The merchanting trade between Bunge and AOPL involved flows of goods and funds between four entities. As was previously mentioned, GRIPT and BSA were both Bunge entities, and were the offshore seller and offshore buyer respectively. AOPL was the Indian merchanting trader and either Arabian Commodities FZE (“ACF”) or Tracon General Trading LLC (“Tracon”) would act as the offshore intermediary. ACF and Tracon were companies registered in the United Arab Emirates (“UAE”).

Under this merchanting trade structure (henceforth referred to as the “Bunge-AOPL merchanting trade structure”), the four entities would enter into a series of contracts14 with each other for the sale and purchase of cargo. These contracts would be: (a) between GRIPT and AOPL; (b) between AOPL and ACF; and (c) between ACF and BSA.15

As was mentioned, the flow of goods was effected by exchanging photocopies of the relevant bills of lading. Title to the cargo therefore passed from GRIPT to AOPL, then to ACF, and finally to BSA.16

As for the flow of funds, this was set in motion by BSA. BSA would make an advance payment against the cargo it was to receive from ACF. In practice, BSA would advance the funds directly to AOPL, instead of paying ACF.17

As between AOPL and GRIPT, payment was made by letters of credit, with maturity of six months, issued by AOPL’s bank for the benefit of GRIPT.18 The aforementioned advance paid into AOPL’s bank account by BSA provided the margin for the issuance of the letter of credit in GRIPT’s favour.19 Upon issuance of the letter of credit, GRIPT could negotiate the letter of credit with a negotiating bank and thereby receive the funds immediately. However, AOPL’s bank would not have to make payment to the negotiating bank until the maturity of the letter of credit some six months after its issuance. In the meantime, the funds remained in AOPL’s account, and interest could be earned on this deposit.20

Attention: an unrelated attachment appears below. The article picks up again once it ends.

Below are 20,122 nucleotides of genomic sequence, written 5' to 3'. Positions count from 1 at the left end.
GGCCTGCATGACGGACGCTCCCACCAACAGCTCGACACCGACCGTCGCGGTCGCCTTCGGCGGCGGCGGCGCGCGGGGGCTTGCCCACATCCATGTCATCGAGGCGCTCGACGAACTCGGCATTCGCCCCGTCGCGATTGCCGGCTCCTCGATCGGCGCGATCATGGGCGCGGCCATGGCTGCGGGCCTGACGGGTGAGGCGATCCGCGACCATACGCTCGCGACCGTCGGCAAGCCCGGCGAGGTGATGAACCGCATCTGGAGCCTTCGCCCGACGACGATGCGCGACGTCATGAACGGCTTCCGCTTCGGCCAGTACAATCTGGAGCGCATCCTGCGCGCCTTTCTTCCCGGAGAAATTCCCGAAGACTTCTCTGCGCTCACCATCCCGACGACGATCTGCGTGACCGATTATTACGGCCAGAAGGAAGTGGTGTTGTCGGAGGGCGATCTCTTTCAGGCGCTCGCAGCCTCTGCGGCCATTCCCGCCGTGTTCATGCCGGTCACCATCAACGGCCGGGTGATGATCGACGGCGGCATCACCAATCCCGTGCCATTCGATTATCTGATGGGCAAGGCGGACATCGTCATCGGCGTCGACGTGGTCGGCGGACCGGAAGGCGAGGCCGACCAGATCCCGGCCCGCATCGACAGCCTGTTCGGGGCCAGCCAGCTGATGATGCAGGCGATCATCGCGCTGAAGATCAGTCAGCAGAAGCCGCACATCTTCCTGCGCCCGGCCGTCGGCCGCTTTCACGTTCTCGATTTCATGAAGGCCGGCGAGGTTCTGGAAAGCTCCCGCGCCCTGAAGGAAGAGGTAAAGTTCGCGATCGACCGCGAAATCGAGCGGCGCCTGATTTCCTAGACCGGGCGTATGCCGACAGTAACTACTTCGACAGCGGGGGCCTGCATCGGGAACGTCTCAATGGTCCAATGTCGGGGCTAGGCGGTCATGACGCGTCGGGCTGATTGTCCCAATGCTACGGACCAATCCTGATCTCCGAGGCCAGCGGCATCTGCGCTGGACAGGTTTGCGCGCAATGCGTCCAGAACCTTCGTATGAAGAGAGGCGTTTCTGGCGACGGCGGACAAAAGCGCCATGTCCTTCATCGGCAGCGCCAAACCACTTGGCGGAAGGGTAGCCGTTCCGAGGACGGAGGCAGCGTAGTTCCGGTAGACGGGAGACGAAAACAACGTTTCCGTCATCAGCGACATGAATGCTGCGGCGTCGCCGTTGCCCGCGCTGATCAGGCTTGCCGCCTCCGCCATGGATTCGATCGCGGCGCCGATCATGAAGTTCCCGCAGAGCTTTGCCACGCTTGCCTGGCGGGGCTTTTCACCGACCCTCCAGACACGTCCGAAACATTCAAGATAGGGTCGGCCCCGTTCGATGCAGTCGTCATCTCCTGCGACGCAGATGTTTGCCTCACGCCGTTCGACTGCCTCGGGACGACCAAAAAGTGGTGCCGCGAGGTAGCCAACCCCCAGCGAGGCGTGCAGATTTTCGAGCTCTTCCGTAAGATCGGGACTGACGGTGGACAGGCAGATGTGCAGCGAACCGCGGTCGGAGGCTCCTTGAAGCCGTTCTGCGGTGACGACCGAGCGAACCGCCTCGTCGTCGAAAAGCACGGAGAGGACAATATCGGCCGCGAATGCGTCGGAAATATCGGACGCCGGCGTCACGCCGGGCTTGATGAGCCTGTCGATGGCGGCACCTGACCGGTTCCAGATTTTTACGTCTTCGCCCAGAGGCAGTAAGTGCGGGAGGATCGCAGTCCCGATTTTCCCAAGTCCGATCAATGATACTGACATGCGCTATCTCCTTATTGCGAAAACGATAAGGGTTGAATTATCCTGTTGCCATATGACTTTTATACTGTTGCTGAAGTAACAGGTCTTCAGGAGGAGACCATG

According to AOPL, these funds were placed in one-year fixed deposits. Sometime after late 2014, the funds were placed in two-year fixed deposits instead, so as to secure higher interest rates.21 However, this arrangement came with a particular risk. As mentioned, the letters of credit matured at the six-month mark, after which the funds would have to be paid out to the negotiating bank, potentially breaking the fixed deposit. Should the fixed deposit be broken, AOPL would not only lose the benefit of the interest that would otherwise have been earned on the deposit, but would also be liable to penalties for early termination of the deposit.22 Importantly, the maturity date of the letter of credit could not simply be extended as Indian regulations required that each merchanting trade take no longer than nine months to complete and therefore did not permit a letter of credit to remain open longer than that period.23 Therefore, in order that the fixed deposit would not be broken, AOPL had to ensure that sufficient funds stood in its account to maintain the deposit.

In practice, AOPL was able to maintain sufficient funds by engaging in multiple trades at a time. In essence, so long as BSA advanced fresh funds (pursuant to a second or subsequent trade) to AOPL before the maturity of the first letter of credit, AOPL would be able to maintain its fixed deposit. AOPL refers to these subsequent trades as “roll-over trades”. Since the letters of credit issued by AOPL were kept open for six months, three roll-over trades would be engaged in in the course of maintaining a two-year fixed deposit.24

Besides the use of letters of credit, another key feature of the payment arrangements between AOPL and GRIPT was the use of irrevocable payment undertakings (“IPU”). Pursuant to each AOPL-GRIPT contract, AOPL was obliged to procure from its bank...